A campaign has been launched to make the North East the UK's leading cultural capital.
The 'Case for Culture' manifesto outlines the region's cultural vision for the next 15 years. It says investment in culture will benefit people, places and the economy in the North East, helping to build and sustain a better future for the entire region.
The 'Case for Culture' manifesto has been launched by the North East Culture Partnership, which is formed of 12 local authorities alongside arts and cultural organisations, sport and tourism, and businesses and educational organisations.
The partnership aims to spread the benefits of arts, culture and heritage across the region by reaching an extra 500,000 people per year, boosting economic growth and job creation.
It is hoped the campaign will increase access to culture for young people across the North East.
The partnership says they will achieve their aims by increasing the planned funding from £100 million to at least £300 million over the next five years.
Twenty-five jobs are to go at the TATA Steel plant at Skinningrove on Teesside.
The company say the decision has been made due to a drop in customer demand, but it is hoped there will be no compulsory redundancies or loss of shifts.
The site employs more than 350 people, with over 1000 employed at further sites in Redcar, Lackenby and Hartlepool.
A consultation is now underway.
Three MPs have published a joint letter in support of plans to create a potash mine near Whitby in North Yorkshire, describing it as a 'once in a lifetime opportunity'.
Fellow Conservatives Robert Goodwill (Scarborough and Whitby) and Kevin Hollinrake (Thirsk and Malton) have joined the Labour MP Anna Turley (Redcar) in highlighting what they say are the benefits of the project.
The plan, put forward by mining company Sirius Minerals, was approved in April by Redcar and Cleveland councillors. It will go before members of the North York Moors Park Planning Authority on Tuesday 30th June.
The York Potash project, as it is known, would include a mine south of Whitby and a transportation system to take the material to a processing plant at Wilton on Teesside. It would cost £1.7bn and would be the UK's first new potash mine for forty years.
The mine would be situated on the edge of the national park. Opponents say it would blight the landscape and argue the area should be protected from development of this nature.
In their letter to park authority members, the MPs urge them to 'grasp the opportunity and approve the planing application for the benefit of all'.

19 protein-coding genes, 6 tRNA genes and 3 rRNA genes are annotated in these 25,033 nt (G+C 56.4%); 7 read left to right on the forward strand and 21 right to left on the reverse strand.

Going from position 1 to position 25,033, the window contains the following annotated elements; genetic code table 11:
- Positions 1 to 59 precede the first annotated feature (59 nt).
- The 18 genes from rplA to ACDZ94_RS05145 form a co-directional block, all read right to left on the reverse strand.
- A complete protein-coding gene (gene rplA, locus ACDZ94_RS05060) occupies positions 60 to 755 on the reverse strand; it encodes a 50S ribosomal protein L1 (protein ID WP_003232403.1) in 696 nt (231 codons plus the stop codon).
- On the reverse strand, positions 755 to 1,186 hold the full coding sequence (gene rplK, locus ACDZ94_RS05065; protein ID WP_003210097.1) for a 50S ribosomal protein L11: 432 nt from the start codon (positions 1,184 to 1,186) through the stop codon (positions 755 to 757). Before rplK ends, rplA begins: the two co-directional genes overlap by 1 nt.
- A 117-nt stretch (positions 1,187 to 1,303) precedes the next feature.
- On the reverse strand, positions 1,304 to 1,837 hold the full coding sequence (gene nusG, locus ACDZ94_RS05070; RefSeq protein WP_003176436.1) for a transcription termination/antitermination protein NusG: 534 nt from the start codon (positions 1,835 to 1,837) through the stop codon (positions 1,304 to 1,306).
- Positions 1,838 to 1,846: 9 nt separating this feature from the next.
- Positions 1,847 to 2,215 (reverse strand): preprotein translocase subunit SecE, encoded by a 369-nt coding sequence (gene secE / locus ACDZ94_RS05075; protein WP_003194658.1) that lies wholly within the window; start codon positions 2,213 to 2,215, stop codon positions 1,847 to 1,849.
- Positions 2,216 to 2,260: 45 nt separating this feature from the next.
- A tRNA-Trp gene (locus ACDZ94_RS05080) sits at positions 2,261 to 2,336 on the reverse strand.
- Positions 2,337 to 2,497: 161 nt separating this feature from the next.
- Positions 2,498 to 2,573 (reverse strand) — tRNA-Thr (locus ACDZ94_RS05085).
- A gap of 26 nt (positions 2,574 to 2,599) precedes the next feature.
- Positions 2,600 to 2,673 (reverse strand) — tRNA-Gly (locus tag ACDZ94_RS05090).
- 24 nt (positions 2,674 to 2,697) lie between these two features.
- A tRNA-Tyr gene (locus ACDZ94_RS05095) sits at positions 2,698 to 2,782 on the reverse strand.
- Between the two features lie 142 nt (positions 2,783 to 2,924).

The York Potash project brings with it the chance to secure a once in a lifetime opportunity to improve the lives of thousands of people in our area.
A positive decision will bring enormous social and economic benefits to the area by creating jobs, improving training and education opportunities for young people, providing community facilities and by generating more wealth in the economy.
There has been another fall in unemployment in the North East.
In the three months between January and March, the number of people out of work fell by 7,000 to 96,000 people. That figure represents 7.5% of the workforce.
Despite the fall, the rate of unemployment in the North East remains the highest in the UK. The national rate stands at 5.5%
The construction of a train factory in County Durham, where hundreds of new train carriages will be built for Intercity and ScotRail contracts, is on target to be completed later this year.
More than 700 people will work at the plant in Newton Aycliffe, where hundreds of new train carriages will be built.
Today the final part of the track will be installed, connecting the factory to the rail network for the first time.
Paul Brand is joined by four new Parliamentary candidates for a lively debate on the economy and immigration. Watch the programme here:Read the full story ›
Our political correspondent Paul Brand is joined by four new election candidates for a lively debate on immigration and the economy.
Around The House is on ITV tonight (Thursday 5 March) at 10.40pm.
George Osborne is expected to outline ambitious plans to create 50,000 new jobs in the North East over the next five years.
The Chancellor of the Exchequer will visit businesses across the region today to set out the government's long-term plan, which he said would boost the regional economy by £6billion.
He will also promise more investment in transport in the North East.
Wonga has announced restructuring which expected to lead to the loss of 325 jobs.
The payday lender currently employs around 950 people and said the losses come as it aims to, "refocus on its consumer businesses."
Wonga can no longer sustain its high cost base which must be significantly reduced to reflect our evolving business and market. Regrettably, this means we’ve had to take tough but necessary decisions about the size of our workforce. We appreciate how difficult this period will be for all of our colleagues and we’ll support them throughout the consultation process.
325 jobs are to go at Wonga as part of "a restructuring and cost reduction programme".
The move is hoped to save the company £25 million over the next two years. Wonga said costs at the company tripled between 2012-2014.
There will now be a 30 day consultation period for those who are at risk of losing their jobs.
Barclays Contact Centre in Sunderland has announced plans to create more than 100 jobs as part of its ongoing recruitment during 2015.Read the full story ›